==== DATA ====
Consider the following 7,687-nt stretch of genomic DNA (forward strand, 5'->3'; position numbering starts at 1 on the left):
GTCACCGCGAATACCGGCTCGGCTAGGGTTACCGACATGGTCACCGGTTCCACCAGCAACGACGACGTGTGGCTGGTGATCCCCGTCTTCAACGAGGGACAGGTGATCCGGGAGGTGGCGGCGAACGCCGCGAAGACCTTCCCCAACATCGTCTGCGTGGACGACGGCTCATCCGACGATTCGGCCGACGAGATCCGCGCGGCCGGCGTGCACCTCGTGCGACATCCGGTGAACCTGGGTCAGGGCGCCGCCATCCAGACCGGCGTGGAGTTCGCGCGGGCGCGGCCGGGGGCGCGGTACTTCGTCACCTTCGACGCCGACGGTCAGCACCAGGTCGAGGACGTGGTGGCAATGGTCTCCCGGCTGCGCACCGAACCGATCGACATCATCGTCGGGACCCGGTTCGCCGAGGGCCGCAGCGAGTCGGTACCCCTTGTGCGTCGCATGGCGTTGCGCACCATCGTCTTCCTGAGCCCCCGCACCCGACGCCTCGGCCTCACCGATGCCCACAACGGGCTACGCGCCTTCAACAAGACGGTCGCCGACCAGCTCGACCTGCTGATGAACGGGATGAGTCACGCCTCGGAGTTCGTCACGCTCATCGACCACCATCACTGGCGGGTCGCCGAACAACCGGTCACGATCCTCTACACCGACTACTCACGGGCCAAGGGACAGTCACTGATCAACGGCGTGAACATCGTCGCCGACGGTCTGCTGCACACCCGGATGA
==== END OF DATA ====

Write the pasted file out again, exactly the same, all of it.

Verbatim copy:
Consider the following 7,687-nt stretch of genomic DNA (forward strand, 5'->3'; position numbering starts at 1 on the left):
GTCACCGCGAATACCGGCTCGGCTAGGGTTACCGACATGGTCACCGGTTCCACCAGCAACGACGACGTGTGGCTGGTGATCCCCGTCTTCAACGAGGGACAGGTGATCCGGGAGGTGGCGGCGAACGCCGCGAAGACCTTCCCCAACATCGTCTGCGTGGACGACGGCTCATCCGACGATTCGGCCGACGAGATCCGCGCGGCCGGCGTGCACCTCGTGCGACATCCGGTGAACCTGGGTCAGGGCGCCGCCATCCAGACCGGCGTGGAGTTCGCGCGGGCGCGGCCGGGGGCGCGGTACTTCGTCACCTTCGACGCCGACGGTCAGCACCAGGTCGAGGACGTGGTGGCAATGGTCTCCCGGCTGCGCACCGAACCGATCGACATCATCGTCGGGACCCGGTTCGCCGAGGGCCGCAGCGAGTCGGTACCCCTTGTGCGTCGCATGGCGTTGCGCACCATCGTCTTCCTGAGCCCCCGCACCCGACGCCTCGGCCTCACCGATGCCCACAACGGGCTACGCGCCTTCAACAAGACGGTCGCCGACCAGCTCGACCTGCTGATGAACGGGATGAGTCACGCCTCGGAGTTCGTCACGCTCATCGACCACCATCACTGGCGGGTCGCCGAACAACCGGTCACGATCCTCTACACCGACTACTCACGGGCCAAGGGACAGTCACTGATCAACGGCGTGAACATCGTCGCCGACGGTCTGCTGCACACCCGGATGA